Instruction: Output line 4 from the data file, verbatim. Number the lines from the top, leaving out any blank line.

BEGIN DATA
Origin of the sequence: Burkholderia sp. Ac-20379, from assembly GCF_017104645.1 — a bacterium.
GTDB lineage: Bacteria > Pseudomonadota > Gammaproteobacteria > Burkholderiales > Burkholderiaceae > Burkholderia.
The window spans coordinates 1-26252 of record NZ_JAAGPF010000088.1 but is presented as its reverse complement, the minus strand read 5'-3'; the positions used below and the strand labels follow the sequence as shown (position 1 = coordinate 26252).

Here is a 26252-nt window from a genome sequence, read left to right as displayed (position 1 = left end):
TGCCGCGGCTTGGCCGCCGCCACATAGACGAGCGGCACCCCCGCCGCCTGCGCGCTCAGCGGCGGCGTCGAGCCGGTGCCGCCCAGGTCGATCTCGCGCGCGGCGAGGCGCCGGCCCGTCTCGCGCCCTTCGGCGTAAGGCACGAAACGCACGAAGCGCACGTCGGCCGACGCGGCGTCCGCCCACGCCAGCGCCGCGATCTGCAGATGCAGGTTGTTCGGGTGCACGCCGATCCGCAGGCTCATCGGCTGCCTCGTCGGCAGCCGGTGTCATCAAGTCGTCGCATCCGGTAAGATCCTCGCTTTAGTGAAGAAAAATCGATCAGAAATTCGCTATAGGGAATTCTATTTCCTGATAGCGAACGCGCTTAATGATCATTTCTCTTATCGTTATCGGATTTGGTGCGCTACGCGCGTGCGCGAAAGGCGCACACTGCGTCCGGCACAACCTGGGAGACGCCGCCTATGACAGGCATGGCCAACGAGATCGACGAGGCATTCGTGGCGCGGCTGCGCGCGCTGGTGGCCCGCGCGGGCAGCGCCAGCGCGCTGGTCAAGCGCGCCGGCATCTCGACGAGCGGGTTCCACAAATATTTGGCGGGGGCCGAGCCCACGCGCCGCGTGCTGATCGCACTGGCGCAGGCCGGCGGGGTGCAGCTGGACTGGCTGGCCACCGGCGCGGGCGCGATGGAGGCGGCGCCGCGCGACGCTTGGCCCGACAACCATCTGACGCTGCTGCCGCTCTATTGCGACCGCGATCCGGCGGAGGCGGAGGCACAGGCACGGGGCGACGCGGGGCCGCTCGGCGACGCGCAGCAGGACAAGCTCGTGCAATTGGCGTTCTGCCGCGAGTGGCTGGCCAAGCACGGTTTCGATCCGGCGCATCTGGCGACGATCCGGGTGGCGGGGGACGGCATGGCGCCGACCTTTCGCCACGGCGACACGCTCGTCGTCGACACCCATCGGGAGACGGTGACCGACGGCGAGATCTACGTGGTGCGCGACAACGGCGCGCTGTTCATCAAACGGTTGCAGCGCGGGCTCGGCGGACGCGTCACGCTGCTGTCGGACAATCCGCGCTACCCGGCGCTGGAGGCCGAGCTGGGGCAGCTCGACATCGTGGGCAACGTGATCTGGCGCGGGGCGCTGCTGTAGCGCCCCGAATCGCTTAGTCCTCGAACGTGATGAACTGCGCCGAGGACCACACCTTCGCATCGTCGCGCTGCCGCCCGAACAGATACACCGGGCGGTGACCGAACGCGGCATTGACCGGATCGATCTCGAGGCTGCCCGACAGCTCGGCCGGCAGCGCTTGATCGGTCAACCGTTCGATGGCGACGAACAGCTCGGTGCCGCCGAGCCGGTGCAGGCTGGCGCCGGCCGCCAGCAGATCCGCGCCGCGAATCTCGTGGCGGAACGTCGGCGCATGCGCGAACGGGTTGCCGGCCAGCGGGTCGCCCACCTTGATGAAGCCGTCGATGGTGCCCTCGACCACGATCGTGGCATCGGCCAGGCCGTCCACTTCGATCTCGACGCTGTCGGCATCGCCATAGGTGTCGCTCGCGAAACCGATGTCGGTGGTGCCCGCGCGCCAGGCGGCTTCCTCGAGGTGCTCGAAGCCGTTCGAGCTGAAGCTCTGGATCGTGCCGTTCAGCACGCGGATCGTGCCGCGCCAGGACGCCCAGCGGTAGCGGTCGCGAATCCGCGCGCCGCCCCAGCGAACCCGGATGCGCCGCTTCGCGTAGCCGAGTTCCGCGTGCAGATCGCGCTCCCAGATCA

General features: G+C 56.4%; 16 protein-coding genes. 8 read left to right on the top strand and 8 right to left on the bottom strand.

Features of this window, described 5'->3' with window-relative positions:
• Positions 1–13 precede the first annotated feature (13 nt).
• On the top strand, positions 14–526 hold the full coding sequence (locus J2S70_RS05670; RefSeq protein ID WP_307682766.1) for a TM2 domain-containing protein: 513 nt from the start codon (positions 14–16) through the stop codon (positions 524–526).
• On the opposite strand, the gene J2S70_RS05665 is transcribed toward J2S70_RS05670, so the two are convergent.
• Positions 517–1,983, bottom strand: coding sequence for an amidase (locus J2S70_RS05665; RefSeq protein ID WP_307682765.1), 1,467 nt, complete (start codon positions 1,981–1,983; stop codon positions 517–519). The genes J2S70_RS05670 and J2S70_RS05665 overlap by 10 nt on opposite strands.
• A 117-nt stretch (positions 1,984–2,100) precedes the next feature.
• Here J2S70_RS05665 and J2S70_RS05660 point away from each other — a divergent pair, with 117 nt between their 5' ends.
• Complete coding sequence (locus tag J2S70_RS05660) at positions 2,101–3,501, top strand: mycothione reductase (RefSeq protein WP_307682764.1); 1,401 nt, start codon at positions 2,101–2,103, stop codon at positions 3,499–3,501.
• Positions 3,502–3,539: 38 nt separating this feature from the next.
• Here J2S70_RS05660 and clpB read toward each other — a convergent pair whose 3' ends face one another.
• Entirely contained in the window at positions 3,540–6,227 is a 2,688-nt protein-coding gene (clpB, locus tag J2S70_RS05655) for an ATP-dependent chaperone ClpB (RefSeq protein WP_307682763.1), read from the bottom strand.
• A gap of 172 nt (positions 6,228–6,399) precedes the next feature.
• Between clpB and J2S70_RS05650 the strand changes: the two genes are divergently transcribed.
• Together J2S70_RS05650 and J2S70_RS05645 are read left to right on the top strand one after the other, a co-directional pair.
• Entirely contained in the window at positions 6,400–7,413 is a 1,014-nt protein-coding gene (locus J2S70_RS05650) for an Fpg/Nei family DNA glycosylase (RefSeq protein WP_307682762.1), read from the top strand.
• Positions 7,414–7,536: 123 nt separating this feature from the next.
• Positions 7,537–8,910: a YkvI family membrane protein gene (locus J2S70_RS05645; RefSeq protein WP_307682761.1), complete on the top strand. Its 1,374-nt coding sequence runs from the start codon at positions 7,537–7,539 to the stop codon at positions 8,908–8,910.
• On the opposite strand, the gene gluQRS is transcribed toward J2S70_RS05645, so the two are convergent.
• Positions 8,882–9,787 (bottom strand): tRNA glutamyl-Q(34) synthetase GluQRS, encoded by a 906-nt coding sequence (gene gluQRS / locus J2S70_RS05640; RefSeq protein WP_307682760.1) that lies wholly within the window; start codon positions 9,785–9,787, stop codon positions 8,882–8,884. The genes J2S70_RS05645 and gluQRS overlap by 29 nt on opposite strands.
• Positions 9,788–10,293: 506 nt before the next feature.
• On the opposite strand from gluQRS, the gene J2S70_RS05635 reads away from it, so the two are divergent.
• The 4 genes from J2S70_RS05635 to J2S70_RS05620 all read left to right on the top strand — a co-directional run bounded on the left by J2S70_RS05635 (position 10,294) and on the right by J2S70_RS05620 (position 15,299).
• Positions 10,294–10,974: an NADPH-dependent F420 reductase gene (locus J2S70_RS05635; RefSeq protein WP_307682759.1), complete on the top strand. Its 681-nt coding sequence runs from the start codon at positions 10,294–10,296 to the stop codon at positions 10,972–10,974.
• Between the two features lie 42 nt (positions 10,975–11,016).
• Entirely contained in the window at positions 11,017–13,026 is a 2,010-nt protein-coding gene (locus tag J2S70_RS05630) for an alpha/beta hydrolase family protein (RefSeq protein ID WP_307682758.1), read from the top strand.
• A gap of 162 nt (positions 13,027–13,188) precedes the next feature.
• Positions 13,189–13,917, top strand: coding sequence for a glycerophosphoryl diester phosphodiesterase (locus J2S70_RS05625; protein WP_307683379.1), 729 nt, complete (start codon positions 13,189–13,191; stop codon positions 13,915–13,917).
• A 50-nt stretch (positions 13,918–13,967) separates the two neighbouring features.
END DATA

Here is a 26252-nt window from a genome sequence, read left to right as displayed (position 1 = left end):